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Madam Banagher

Sand in the hourglass

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Madam Banagher

How quickly time had passed—Silvia remembered standing by Hogwarts’s entrance for the very last time, bickering with her classmates, eager to go home and leave school behind.

 

Fifteen years had passed since then, and her life had changed measurably. She spent time abroad and competed in professional dueling tournaments. She got married. She had children. And now, one of those children was going off to Hogwarts for the very first time. 

 

She was not an especially warm person, and she felt vaguely ashamed that she didn’t feel something closer to sadness that Julian would be leaving home for the first time.

 

Honestly, she was a little more concerned that he’d be off starting fires or stealing, like he had in the last year that she’d sent him to Junior Dueling Camp. Where he got the motivation to do such things, she really wouldn’t have known. 

 

“If a Prefect or a Professor tells you to do something, you do it,” Silvia ordered him as they wheeled his trunk through the station. “Stay out of detention. And Merlin, stay away from that McQueen-Trengrove boy. You two get into nothing but trouble together.”

 

She let out a heavy sigh. Thank Merlin Raphael was at home watching Audrey. At least this way Julian probably wouldn’t get into trouble before he even got on the train. 

Edited by Madam Banagher

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Julian Banagher

Julian fidgeted uncomfortably as his mother pushed the trunk carrying his cart in front of them. She’d made him change into the school uniform before they left the house, and he already hated it. It was too warm, it was stiff, and it was itchy. Who the hell had decided that they should all walk around wearing wool sweaters and stiff white undershirts and robes that were heavy and made it a chore to walk? He was already exhausted.

 

He grumbled under his breath as his mother started rattling off a list of demands—listen to prefects and professors (really? How were they any different than the camp officiators? Did they deserve being listened to?), stay out of detention (well he definitely didn’t plan on getting caught for anything he did), stay away from Dale (as if he was going to ditch his best friend...)

 

His fidgeting had already worn a hole in the bottom of his sweater. “Yeah yeah, whatever,” he rolled his eyes. “I just want to get on the train already.”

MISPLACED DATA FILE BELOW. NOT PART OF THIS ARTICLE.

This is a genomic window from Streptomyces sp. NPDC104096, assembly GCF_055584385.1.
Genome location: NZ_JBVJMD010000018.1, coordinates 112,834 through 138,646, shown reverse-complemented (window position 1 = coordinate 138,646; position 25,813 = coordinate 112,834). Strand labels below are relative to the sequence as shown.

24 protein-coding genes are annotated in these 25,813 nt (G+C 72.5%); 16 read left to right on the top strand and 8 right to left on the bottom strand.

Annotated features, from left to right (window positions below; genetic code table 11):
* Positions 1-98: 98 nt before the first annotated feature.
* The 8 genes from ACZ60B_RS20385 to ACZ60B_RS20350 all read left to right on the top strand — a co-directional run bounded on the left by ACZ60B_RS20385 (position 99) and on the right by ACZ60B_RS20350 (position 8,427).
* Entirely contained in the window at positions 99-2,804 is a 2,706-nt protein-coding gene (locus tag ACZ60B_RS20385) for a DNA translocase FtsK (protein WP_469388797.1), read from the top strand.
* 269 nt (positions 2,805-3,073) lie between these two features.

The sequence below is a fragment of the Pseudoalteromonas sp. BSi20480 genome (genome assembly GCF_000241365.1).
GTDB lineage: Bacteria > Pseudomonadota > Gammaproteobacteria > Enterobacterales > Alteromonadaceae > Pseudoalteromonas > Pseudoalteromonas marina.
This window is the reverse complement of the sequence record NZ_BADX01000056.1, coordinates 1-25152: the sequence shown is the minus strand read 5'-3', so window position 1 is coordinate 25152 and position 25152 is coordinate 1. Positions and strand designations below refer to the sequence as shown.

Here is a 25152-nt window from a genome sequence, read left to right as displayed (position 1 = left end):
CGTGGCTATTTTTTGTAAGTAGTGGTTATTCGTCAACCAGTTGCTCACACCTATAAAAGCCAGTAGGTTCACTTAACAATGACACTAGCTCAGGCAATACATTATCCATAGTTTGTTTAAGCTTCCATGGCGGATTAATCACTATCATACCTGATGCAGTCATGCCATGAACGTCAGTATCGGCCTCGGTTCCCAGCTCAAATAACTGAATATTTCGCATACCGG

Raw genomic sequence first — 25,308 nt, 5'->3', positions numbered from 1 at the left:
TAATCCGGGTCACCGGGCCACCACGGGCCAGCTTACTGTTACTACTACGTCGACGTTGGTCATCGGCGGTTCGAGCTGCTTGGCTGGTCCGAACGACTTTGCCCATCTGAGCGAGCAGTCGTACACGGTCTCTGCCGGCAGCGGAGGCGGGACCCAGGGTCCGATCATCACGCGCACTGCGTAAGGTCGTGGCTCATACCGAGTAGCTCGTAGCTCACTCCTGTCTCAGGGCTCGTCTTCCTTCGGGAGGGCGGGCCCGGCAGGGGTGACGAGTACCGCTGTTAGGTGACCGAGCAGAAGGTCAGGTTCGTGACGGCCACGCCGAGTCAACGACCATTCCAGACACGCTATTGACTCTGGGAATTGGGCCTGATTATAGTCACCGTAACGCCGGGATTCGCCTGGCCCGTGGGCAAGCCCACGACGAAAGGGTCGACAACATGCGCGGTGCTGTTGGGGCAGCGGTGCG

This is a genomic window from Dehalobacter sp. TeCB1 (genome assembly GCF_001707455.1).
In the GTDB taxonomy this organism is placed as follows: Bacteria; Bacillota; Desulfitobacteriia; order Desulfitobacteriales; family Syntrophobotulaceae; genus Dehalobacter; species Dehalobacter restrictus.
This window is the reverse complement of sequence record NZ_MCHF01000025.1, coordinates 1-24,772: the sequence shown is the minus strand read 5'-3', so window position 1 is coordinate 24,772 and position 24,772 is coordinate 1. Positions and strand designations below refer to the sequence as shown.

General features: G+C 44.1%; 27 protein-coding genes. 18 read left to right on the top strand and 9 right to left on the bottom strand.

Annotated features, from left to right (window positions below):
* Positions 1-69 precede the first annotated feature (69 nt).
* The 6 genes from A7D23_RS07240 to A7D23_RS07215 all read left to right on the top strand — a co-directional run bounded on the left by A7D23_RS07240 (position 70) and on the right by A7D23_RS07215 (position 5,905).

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Madam Banagher

Silvia frowned when she noticed the hole in Julian’s sweater. “That was brand new,” she let out an exasperated sigh as she kept her eyes trained ahead. She couldn’t very well take her wand out and repair the sweater without attracting attention from the muggles that crowded the station. 

 

She frowned again as they approached the platform. It was weird to think that she wouldn’t see her son for months—not until she returned to Hogwarts in the spring term to teach Apparition. She wouldn’t need to constantly be chasing after him, making sure that he didn’t get into trouble.

 

Her attack at the hands of a Death Eater sixteen years ago came to mind for a brief moment. It had happened, after all, when she’d stepped on the train for her last year at Hogwarts. 

 

She shook the thought out of her mind. Nothing bad was going to happen to Julian. She suspected he’d be getting detentions, but she didn’t think mortal peril was something she’d have to worry about. Death Eaters, after all, were long gone, according to The Daily Prophet. 

 

They went through the entrance to the platform, and Silvia was immediately taken back to that same train ride—shiny emerald Head Girl badge pinned to her robes; flashes in her eyes from her fathers taking picture after picture. 

 

She stood there, frozen in place, as students were hugging their parents goodbye and dragging their trunks up onto the train.

 

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